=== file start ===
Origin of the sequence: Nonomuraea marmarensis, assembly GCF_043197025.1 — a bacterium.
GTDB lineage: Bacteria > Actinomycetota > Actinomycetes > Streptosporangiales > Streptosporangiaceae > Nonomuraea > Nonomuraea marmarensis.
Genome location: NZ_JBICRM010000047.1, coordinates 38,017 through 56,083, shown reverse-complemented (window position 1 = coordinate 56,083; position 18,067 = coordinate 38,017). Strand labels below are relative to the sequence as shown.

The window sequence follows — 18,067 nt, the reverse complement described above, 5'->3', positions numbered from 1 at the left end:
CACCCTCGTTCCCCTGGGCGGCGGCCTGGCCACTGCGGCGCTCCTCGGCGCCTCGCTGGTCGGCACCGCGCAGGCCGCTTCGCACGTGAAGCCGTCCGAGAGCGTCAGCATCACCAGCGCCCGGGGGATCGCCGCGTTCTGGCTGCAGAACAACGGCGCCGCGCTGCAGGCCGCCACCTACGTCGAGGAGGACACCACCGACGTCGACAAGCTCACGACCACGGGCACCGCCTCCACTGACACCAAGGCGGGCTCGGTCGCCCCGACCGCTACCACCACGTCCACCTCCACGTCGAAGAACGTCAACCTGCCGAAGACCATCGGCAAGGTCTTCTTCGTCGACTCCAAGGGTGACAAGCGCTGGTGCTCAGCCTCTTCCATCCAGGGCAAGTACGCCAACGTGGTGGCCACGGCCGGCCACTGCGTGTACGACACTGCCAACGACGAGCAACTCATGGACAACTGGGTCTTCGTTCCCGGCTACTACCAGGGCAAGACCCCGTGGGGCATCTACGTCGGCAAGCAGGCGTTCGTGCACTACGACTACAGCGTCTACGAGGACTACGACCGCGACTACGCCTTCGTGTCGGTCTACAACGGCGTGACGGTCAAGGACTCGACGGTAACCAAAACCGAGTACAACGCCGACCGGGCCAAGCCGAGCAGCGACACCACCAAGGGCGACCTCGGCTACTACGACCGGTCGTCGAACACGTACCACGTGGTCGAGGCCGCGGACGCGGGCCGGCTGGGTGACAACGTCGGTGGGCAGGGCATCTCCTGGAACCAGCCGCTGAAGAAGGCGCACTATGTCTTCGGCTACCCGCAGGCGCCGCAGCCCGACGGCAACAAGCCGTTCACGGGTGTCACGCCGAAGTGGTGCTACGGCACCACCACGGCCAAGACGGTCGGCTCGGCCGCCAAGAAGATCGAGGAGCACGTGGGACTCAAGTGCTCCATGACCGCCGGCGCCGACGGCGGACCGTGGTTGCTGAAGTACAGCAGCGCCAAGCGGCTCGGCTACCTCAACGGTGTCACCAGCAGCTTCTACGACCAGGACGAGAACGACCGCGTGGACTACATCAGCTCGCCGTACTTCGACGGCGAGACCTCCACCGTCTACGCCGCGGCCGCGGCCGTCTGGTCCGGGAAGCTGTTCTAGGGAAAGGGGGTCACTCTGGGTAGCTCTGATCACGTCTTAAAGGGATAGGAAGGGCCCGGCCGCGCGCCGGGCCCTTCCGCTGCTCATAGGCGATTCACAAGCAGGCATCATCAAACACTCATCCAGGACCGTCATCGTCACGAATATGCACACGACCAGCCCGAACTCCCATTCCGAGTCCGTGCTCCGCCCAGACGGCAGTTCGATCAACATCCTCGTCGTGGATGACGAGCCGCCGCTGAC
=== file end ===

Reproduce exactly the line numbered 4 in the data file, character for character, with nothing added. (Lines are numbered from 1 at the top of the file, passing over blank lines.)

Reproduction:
The window sequence follows — 18,067 nt, the reverse complement described above, 5'->3', positions numbered from 1 at the left end: